Business intelligence can help support more informed and intelligent decisions by:

  • Presenting information in personal, trusted, and constantly available interactive interfaces
  • Creating meaning from the chaos of Big Data
  • Identifying opportunities and minimizing risk at every decision point

Today, analytics permeates the organization. You’ll find analytics in HR, helping identify, recruit, and retain top talent; in sales, monitoring pipelines and helping improve customer conversations; and in operations, optimizing manufacturing and reducing working capital. Forward-thinking companies are looking to use analytics to create a “Network of Truth” – one that engages every user to participate in the definition of truth; allows every user to connect new information to the network; and lets everyone share insights, knowledge, and efforts. Organizations that learn to effectively employ Big Data insights in their every day decision making will lead their marketplaces.

Technology helps close the Google gap

SAP sees two technologies as critical to closing the Google Gap and allowing organizations to deliver a “Network of Truth”. The first is a platform that can operate with enough speed and agility to allow specialization of vast amounts of information – one such as the SAP Real-Time Data Platform. Second is a platform interface optimized for a wide range of users, one that allows people to truly engage with the system, so it can produce key insights and capture their contributions.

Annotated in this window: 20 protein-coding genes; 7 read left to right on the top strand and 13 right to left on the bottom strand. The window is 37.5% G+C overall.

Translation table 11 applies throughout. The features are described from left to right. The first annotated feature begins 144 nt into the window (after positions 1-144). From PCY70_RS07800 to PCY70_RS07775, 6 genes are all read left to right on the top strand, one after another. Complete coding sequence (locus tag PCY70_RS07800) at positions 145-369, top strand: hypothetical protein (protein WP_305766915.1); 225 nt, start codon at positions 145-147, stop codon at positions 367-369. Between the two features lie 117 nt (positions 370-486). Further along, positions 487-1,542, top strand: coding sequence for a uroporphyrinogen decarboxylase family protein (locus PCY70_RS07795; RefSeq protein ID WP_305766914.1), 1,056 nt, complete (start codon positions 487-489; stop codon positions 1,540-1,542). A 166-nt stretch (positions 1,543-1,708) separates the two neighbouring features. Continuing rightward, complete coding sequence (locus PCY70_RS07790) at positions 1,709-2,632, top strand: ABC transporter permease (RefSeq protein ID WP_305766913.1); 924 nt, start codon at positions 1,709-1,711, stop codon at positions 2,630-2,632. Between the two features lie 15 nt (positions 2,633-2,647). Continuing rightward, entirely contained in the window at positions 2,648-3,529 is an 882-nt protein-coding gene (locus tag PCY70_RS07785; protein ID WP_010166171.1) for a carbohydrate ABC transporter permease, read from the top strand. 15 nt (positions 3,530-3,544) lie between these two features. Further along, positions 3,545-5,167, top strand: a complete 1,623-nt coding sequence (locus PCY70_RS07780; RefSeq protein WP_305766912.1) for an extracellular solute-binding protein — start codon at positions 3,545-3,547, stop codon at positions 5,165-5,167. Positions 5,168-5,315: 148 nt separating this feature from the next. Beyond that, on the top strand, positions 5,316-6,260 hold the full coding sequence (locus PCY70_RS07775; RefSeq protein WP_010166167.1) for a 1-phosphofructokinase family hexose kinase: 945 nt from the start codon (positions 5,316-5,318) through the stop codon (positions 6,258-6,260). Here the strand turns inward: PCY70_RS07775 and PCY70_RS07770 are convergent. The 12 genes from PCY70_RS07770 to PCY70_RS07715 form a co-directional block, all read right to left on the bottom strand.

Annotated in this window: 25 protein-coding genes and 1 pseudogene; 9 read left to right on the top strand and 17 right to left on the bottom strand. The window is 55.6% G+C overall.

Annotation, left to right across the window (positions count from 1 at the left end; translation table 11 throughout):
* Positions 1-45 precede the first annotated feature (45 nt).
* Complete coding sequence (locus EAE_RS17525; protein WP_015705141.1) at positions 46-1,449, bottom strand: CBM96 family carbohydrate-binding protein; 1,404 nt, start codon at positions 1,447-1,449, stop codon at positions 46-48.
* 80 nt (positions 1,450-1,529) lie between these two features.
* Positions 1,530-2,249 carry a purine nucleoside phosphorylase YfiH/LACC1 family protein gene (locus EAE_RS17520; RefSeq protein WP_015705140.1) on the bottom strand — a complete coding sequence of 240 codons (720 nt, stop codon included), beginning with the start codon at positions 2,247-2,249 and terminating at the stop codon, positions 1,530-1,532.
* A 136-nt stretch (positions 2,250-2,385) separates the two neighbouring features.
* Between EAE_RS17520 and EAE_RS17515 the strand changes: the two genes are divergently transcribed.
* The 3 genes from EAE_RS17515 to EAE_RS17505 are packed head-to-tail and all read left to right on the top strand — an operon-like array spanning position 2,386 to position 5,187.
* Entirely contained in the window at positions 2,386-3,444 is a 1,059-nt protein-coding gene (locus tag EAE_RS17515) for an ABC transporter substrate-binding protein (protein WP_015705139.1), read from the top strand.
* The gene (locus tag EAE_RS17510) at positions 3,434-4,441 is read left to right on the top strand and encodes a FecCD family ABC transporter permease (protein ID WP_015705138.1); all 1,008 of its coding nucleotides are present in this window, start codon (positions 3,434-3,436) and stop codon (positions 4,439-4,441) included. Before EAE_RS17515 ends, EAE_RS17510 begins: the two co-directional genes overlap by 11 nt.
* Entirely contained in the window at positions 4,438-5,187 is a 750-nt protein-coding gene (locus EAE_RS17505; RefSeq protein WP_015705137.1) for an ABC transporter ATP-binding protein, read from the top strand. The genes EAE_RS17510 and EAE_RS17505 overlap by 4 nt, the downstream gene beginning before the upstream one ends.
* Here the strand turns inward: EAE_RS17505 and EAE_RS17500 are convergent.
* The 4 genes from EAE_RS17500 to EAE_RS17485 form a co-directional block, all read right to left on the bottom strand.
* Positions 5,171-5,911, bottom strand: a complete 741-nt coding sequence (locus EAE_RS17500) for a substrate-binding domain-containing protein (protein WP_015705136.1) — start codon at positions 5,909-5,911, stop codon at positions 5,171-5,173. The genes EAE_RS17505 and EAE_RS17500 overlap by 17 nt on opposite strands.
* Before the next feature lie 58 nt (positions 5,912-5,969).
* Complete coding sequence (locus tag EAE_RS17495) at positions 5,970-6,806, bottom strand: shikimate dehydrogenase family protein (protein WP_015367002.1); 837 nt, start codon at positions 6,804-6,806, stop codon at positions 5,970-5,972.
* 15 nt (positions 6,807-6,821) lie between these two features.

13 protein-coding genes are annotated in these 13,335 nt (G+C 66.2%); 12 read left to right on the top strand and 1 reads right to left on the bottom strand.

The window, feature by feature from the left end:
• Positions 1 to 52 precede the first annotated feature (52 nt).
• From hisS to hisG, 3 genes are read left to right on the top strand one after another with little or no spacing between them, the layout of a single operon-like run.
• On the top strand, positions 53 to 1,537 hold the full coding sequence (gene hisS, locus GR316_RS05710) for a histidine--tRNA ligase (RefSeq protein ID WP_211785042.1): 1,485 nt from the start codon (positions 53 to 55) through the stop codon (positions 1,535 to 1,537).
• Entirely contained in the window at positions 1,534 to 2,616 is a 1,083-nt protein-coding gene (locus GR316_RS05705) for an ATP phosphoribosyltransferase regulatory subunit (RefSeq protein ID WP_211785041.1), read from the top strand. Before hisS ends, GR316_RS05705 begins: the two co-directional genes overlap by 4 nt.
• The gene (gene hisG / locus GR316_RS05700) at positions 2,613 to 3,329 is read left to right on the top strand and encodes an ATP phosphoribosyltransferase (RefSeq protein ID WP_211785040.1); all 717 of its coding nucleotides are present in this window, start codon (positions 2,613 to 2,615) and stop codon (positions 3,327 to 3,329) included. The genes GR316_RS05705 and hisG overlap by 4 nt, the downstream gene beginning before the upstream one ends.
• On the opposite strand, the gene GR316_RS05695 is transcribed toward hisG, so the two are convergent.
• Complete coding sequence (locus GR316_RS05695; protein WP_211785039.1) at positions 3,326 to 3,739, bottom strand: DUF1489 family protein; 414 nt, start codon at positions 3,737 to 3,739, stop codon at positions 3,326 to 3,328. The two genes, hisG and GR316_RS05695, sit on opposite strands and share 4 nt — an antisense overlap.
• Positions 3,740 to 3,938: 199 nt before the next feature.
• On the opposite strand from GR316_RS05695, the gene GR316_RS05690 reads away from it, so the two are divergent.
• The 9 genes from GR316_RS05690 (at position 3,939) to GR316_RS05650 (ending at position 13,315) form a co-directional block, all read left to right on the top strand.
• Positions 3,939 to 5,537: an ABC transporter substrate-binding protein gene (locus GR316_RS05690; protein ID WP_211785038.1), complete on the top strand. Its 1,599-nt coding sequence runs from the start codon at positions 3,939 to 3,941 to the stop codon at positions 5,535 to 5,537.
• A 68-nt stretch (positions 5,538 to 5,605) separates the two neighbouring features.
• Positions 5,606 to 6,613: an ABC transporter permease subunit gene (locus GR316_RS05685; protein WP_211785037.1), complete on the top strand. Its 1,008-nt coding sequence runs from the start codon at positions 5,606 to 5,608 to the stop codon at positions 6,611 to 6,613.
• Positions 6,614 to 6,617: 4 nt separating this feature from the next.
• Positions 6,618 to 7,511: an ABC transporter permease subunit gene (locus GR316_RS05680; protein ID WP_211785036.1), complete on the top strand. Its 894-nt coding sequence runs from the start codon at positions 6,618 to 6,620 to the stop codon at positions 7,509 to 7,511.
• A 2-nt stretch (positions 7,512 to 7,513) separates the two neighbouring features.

At SAP, we’re helping to create this network of truth by bringing data and people closer together. We’re closing the Google gap with instant access to information through powerful, intuitive user interfaces. Our market-leading in-memory solution, the SAP® HANA platform, reimagines data warehousing – removing data latency, handling transactional and analytic processing of Big Data at unprecedented speeds, reducing complexity, and delivering immediate insights. No more complex ETL transformations means fresher and more interesting data. And fast replication makes SAP HANA ideal for handling divergent data types.

SAP HANA can deliver complex computation, from aggregation to statistical processing, on even the most granular data without additional storage or longer processing windows. Pair this powerful real-time data platform with the easy-to-use SAP Visual Intelligence application and you’ll make it easy to provide an engaging experience to manipulate data, deliver insight through compelling visualizations, and transform data into actionable knowledge.

Together these technologies can help build an information culture – a culture that views information as a strategic asset in decision making. One that uses information to tell fact-based stories and influence other people. And one that maximizes performance by using information to react more quickly, change more effectively, and understand more deeply.